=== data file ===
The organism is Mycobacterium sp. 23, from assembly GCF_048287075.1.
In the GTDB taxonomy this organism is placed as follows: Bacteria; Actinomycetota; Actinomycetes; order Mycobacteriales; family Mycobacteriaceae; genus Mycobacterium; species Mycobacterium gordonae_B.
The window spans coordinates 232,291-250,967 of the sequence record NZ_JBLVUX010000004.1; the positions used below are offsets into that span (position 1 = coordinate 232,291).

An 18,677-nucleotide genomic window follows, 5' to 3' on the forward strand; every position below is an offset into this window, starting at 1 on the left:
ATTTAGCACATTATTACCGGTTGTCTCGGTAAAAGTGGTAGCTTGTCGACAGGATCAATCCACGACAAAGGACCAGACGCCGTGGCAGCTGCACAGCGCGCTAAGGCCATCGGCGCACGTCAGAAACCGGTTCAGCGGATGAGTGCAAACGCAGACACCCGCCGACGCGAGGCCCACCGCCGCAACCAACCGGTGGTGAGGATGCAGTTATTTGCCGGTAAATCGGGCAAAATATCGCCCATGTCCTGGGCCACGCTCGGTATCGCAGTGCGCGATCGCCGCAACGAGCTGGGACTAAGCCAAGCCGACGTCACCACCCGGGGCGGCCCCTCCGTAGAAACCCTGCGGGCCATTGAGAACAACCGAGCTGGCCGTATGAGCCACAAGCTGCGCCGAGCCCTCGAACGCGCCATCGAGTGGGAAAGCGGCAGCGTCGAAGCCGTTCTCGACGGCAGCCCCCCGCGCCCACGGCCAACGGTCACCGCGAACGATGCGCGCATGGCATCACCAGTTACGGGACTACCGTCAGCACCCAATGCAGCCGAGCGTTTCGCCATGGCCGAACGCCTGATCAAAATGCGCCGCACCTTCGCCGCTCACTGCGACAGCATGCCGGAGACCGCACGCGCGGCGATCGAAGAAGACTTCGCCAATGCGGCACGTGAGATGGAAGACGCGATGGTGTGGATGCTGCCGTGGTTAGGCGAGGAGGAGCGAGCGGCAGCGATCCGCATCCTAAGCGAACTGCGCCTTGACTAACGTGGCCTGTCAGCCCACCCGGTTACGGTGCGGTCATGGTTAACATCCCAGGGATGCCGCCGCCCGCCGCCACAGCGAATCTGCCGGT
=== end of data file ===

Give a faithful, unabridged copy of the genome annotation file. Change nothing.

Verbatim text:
The organism is Mycobacterium sp. 23, from assembly GCF_048287075.1.
In the GTDB taxonomy this organism is placed as follows: Bacteria; Actinomycetota; Actinomycetes; order Mycobacteriales; family Mycobacteriaceae; genus Mycobacterium; species Mycobacterium gordonae_B.
The window spans coordinates 232,291-250,967 of the sequence record NZ_JBLVUX010000004.1; the positions used below are offsets into that span (position 1 = coordinate 232,291).

An 18,677-nucleotide genomic window follows, 5' to 3' on the forward strand; every position below is an offset into this window, starting at 1 on the left:
ATTTAGCACATTATTACCGGTTGTCTCGGTAAAAGTGGTAGCTTGTCGACAGGATCAATCCACGACAAAGGACCAGACGCCGTGGCAGCTGCACAGCGCGCTAAGGCCATCGGCGCACGTCAGAAACCGGTTCAGCGGATGAGTGCAAACGCAGACACCCGCCGACGCGAGGCCCACCGCCGCAACCAACCGGTGGTGAGGATGCAGTTATTTGCCGGTAAATCGGGCAAAATATCGCCCATGTCCTGGGCCACGCTCGGTATCGCAGTGCGCGATCGCCGCAACGAGCTGGGACTAAGCCAAGCCGACGTCACCACCCGGGGCGGCCCCTCCGTAGAAACCCTGCGGGCCATTGAGAACAACCGAGCTGGCCGTATGAGCCACAAGCTGCGCCGAGCCCTCGAACGCGCCATCGAGTGGGAAAGCGGCAGCGTCGAAGCCGTTCTCGACGGCAGCCCCCCGCGCCCACGGCCAACGGTCACCGCGAACGATGCGCGCATGGCATCACCAGTTACGGGACTACCGTCAGCACCCAATGCAGCCGAGCGTTTCGCCATGGCCGAACGCCTGATCAAAATGCGCCGCACCTTCGCCGCTCACTGCGACAGCATGCCGGAGACCGCACGCGCGGCGATCGAAGAAGACTTCGCCAATGCGGCACGTGAGATGGAAGACGCGATGGTGTGGATGCTGCCGTGGTTAGGCGAGGAGGAGCGAGCGGCAGCGATCCGCATCCTAAGCGAACTGCGCCTTGACTAACGTGGCCTGTCAGCCCACCCGGTTACGGTGCGGTCATGGTTAACATCCCAGGGATGCCGCCGCCCGCCGCCACAGCGAATCTGCCGGT